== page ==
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LCA part3

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phases of Inventory analysis, Impact assessment and Interpretation.
Part 3: Scientific background 68 May 2001
 ISO 14041 (1998E), clause 5.3.1 states the following concerning the scope of the study (see textbox):
Heijungs et al. (1992)
In Heijungs et al. (1992) scope definition did not yet constitute a separate method step. However, the level
of sophistication, or depth of the study as it was then called, comprised a separate element of goal
definition. A distinction was made between a more detailed and a more streamlined approach. A detailed
LCA was considered to be appropriate for important applications such as government approvals or bans.
A more simplified approach was considered to be appropriate for certain in-company applications and in
LCAs relating to product improvement and design. Simplification was to be achieved by:
- concentrating on the differences between product alternatives;
- excluding certain elements of the LCA;
- limiting the number of processes;
- limiting the number of environmental effects.
It was noted that introducing simplifications might imply decreased reliability, particularly if it is decided to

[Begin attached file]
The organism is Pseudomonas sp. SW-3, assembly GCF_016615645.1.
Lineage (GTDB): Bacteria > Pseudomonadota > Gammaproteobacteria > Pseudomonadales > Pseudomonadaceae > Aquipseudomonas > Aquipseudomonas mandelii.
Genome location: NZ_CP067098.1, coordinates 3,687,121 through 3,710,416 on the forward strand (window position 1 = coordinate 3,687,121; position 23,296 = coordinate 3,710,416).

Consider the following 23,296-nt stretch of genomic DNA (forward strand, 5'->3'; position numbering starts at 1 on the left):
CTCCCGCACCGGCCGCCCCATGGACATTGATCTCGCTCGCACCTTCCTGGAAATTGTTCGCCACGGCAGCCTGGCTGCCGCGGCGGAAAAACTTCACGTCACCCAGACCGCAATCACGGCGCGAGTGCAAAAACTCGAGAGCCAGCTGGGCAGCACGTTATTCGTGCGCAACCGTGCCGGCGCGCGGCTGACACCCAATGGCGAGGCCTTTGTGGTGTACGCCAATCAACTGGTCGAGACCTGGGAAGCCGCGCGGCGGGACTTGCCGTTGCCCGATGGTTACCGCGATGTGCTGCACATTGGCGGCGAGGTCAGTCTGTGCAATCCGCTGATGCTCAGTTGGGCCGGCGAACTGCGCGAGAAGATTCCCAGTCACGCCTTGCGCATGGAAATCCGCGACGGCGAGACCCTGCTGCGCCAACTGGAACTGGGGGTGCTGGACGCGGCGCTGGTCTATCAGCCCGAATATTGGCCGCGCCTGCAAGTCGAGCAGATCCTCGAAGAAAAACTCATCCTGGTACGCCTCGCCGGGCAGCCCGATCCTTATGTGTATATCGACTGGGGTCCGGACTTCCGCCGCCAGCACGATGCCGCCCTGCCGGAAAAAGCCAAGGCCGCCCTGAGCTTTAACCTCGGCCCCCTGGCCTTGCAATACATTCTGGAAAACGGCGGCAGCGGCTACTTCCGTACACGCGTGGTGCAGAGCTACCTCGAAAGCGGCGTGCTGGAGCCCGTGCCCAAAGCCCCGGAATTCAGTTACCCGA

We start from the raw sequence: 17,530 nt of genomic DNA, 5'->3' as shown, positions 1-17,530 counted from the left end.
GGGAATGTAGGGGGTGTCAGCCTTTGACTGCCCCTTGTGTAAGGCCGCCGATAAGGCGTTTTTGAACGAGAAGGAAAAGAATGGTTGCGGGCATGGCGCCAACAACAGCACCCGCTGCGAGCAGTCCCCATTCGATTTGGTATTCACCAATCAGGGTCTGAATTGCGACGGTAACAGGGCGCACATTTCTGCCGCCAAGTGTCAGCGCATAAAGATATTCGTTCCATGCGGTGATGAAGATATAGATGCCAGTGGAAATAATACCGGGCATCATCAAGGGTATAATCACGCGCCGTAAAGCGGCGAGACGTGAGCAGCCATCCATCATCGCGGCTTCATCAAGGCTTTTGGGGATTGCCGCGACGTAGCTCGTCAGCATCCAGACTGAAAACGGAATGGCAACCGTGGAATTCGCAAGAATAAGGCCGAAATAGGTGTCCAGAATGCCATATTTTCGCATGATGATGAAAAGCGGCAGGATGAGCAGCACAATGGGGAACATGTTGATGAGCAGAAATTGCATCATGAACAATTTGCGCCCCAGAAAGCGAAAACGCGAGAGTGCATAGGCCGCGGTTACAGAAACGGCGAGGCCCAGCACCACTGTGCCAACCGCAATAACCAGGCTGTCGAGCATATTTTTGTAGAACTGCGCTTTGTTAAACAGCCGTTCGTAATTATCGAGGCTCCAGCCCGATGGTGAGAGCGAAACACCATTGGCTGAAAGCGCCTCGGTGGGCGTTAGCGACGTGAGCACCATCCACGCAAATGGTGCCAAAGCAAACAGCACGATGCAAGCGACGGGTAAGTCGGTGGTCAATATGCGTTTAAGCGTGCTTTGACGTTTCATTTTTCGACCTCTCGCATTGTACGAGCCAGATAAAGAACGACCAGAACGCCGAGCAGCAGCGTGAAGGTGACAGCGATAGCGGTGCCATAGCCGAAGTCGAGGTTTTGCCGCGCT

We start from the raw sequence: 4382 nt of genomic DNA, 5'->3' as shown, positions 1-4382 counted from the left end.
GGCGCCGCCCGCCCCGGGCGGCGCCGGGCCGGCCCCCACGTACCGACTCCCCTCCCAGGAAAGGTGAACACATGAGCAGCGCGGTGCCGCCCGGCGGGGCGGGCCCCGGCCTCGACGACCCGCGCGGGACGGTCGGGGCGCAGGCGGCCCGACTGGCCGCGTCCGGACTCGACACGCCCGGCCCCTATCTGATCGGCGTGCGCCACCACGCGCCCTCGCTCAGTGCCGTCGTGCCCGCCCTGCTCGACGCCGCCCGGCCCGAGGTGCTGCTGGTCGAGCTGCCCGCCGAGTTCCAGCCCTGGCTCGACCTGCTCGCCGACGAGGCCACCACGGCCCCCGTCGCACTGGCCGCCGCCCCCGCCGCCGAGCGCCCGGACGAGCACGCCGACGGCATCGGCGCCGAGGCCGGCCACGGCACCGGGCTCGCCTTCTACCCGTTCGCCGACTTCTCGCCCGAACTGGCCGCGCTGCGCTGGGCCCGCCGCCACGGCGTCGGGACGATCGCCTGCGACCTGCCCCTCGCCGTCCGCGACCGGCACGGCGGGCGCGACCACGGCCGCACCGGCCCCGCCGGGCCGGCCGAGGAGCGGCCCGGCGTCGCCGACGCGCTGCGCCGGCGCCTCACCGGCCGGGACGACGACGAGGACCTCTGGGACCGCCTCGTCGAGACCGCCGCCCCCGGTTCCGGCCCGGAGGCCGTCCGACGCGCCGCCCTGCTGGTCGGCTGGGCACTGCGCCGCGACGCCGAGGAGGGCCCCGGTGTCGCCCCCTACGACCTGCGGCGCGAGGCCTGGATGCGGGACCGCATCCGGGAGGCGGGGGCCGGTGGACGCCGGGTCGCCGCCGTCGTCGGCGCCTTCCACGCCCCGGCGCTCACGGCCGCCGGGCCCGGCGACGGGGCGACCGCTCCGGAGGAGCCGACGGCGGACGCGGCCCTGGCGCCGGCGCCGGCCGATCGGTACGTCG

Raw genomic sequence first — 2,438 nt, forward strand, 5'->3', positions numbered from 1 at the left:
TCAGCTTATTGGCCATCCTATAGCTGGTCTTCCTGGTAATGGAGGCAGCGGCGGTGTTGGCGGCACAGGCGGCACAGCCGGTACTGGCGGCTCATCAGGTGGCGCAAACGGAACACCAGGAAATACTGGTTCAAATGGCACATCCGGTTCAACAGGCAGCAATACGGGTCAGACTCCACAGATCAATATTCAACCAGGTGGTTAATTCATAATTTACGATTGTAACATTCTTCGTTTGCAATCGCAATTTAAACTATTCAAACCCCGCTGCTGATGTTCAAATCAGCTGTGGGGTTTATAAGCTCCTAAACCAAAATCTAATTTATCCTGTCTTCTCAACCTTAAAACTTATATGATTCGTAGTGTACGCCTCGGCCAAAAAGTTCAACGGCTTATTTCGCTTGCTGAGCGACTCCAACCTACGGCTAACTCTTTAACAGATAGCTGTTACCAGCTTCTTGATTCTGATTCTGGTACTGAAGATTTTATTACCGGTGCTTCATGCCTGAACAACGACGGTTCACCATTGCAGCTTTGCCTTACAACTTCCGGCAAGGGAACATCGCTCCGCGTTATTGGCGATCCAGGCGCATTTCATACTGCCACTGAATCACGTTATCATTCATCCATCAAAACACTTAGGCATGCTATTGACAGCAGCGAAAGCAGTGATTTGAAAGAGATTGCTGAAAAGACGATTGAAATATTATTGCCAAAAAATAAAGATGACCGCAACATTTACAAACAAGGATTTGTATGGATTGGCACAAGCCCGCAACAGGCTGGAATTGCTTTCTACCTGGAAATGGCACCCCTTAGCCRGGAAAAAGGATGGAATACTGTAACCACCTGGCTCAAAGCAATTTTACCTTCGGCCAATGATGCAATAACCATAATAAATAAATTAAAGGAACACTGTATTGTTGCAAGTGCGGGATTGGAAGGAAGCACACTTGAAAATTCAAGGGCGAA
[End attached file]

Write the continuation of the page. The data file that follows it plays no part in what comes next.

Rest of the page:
limit the number of processes or environmental effects examined, and that such reduced reliability should
be in conformity with the importance of the application. In Heijungs et al. simplified methods were not
elaborated in any further detail.
The spatial and temporal dimension of the study goal were treated as separate steps in Heijungs et al.
With regard to spatial representativeness it was noted that “this must be specified unless it is clear from
the specification of the functional unit. The spatial representativeness could be global, continental (e.g.
European), regional (e.g. EU), national (e.g. the Netherlands) or at company level (e.g. brand X). Also,
representativeness like ‘in temperate climates’ may be useful, e.g. in an LCA on insulation materials. The
particular spatial representativeness determines which alternative systems can usefully be considered in
an LCA study for a specific application (e.g. an LCA study on milk packaging for ecolabeling in the
Netherlands may involve different packaging alternatives from the same study for an EU ecolabel).”
With regard to temporal representativeness Heijungs et al. states that this should be determined similarly
to spatial representativeness. Generally, a rough indication will suffice, for example ‘1998‘ or ‘2010’. Also,
representativeness like ‘during summer’ may be useful, especially for seasonal products. Similarly to